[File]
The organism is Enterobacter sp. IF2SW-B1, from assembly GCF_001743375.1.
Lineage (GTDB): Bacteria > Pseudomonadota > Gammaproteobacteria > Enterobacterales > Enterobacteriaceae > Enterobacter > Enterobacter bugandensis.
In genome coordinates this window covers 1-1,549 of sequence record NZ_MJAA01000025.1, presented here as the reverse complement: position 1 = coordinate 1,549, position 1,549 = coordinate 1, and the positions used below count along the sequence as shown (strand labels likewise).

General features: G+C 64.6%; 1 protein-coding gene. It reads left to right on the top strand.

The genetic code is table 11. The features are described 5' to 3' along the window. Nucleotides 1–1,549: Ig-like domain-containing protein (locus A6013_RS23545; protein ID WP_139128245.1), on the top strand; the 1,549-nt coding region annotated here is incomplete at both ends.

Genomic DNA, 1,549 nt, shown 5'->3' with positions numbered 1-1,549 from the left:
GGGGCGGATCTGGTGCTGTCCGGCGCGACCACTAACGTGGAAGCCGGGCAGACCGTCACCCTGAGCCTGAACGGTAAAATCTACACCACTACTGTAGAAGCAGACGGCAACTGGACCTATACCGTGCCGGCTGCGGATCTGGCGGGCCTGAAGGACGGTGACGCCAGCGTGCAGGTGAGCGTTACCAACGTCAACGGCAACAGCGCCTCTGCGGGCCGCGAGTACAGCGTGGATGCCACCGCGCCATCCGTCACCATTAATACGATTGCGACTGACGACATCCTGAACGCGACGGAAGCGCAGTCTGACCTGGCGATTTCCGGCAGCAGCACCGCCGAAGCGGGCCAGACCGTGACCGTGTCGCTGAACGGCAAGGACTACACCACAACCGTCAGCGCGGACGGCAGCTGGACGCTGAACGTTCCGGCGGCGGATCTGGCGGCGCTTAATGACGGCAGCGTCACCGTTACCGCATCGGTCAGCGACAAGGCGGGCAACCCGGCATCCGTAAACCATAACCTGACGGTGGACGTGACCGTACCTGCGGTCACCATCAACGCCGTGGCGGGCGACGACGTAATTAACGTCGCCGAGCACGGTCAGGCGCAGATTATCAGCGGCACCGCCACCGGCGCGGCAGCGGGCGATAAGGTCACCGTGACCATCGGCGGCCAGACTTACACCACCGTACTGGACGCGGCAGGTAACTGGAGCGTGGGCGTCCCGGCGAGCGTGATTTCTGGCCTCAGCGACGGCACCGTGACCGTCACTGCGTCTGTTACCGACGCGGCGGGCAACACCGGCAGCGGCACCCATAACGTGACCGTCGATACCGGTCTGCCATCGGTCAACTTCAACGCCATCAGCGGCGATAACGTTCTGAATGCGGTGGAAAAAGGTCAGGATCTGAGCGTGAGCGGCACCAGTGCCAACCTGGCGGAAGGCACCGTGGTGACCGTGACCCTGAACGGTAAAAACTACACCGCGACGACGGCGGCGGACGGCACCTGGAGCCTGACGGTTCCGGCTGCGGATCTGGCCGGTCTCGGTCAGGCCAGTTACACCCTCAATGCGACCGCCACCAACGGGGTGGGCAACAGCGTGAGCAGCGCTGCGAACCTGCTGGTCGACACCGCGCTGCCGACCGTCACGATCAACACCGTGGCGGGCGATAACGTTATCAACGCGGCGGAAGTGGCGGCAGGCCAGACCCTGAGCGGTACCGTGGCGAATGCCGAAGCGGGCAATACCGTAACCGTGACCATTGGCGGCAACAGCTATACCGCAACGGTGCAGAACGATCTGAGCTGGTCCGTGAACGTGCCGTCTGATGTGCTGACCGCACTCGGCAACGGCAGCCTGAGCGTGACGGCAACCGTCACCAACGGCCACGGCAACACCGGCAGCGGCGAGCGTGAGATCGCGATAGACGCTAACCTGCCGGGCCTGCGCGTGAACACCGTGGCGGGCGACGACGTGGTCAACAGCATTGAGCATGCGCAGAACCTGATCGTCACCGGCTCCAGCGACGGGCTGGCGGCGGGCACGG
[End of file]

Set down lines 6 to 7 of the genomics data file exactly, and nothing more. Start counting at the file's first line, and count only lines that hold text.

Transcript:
Genomic DNA, 1,549 nt, shown 5'->3' with positions numbered 1-1,549 from the left:
GGGGCGGATCTGGTGCTGTCCGGCGCGACCACTAACGTGGAAGCCGGGCAGACCGTCACCCTGAGCCTGAACGGTAAAATCTACACCACTACTGTAGAAGCAGACGGCAACTGGACCTATACCGTGCCGGCTGCGGATCTGGCGGGCCTGAAGGACGGTGACGCCAGCGTGCAGGTGAGCGTTACCAACGTCAACGGCAACAGCGCCTCTGCGGGCCGCGAGTACAGCGTGGATGCCACCGCGCCATCCGTCACCATTAATACGATTGCGACTGACGACATCCTGAACGCGACGGAAGCGCAGTCTGACCTGGCGATTTCCGGCAGCAGCACCGCCGAAGCGGGCCAGACCGTGACCGTGTCGCTGAACGGCAAGGACTACACCACAACCGTCAGCGCGGACGGCAGCTGGACGCTGAACGTTCCGGCGGCGGATCTGGCGGCGCTTAATGACGGCAGCGTCACCGTTACCGCATCGGTCAGCGACAAGGCGGGCAACCCGGCATCCGTAAACCATAACCTGACGGTGGACGTGACCGTACCTGCGGTCACCATCAACGCCGTGGCGGGCGACGACGTAATTAACGTCGCCGAGCACGGTCAGGCGCAGATTATCAGCGGCACCGCCACCGGCGCGGCAGCGGGCGATAAGGTCACCGTGACCATCGGCGGCCAGACTTACACCACCGTACTGGACGCGGCAGGTAACTGGAGCGTGGGCGTCCCGGCGAGCGTGATTTCTGGCCTCAGCGACGGCACCGTGACCGTCACTGCGTCTGTTACCGACGCGGCGGGCAACACCGGCAGCGGCACCCATAACGTGACCGTCGATACCGGTCTGCCATCGGTCAACTTCAACGCCATCAGCGGCGATAACGTTCTGAATGCGGTGGAAAAAGGTCAGGATCTGAGCGTGAGCGGCACCAGTGCCAACCTGGCGGAAGGCACCGTGGTGACCGTGACCCTGAACGGTAAAAACTACACCGCGACGACGGCGGCGGACGGCACCTGGAGCCTGACGGTTCCGGCTGCGGATCTGGCCGGTCTCGGTCAGGCCAGTTACACCCTCAATGCGACCGCCACCAACGGGGTGGGCAACAGCGTGAGCAGCGCTGCGAACCTGCTGGTCGACACCGCGCTGCCGACCGTCACGATCAACACCGTGGCGGGCGATAACGTTATCAACGCGGCGGAAGTGGCGGCAGGCCAGACCCTGAGCGGTACCGTGGCGAATGCCGAAGCGGGCAATACCGTAACCGTGACCATTGGCGGCAACAGCTATACCGCAACGGTGCAGAACGATCTGAGCTGGTCCGTGAACGTGCCGTCTGATGTGCTGACCGCACTCGGCAACGGCAGCCTGAGCGTGACGGCAACCGTCACCAACGGCCACGGCAACACCGGCAGCGGCGAGCGTGAGATCGCGATAGACGCTAACCTGCCGGGCCTGCGCGTGAACACCGTGGCGGGCGACGACGTGGTCAACAGCATTGAGCATGCGCAGAACCTGATCGTCACCGGCTCCAGCGACGGGCTGGCGGCGGGCACGG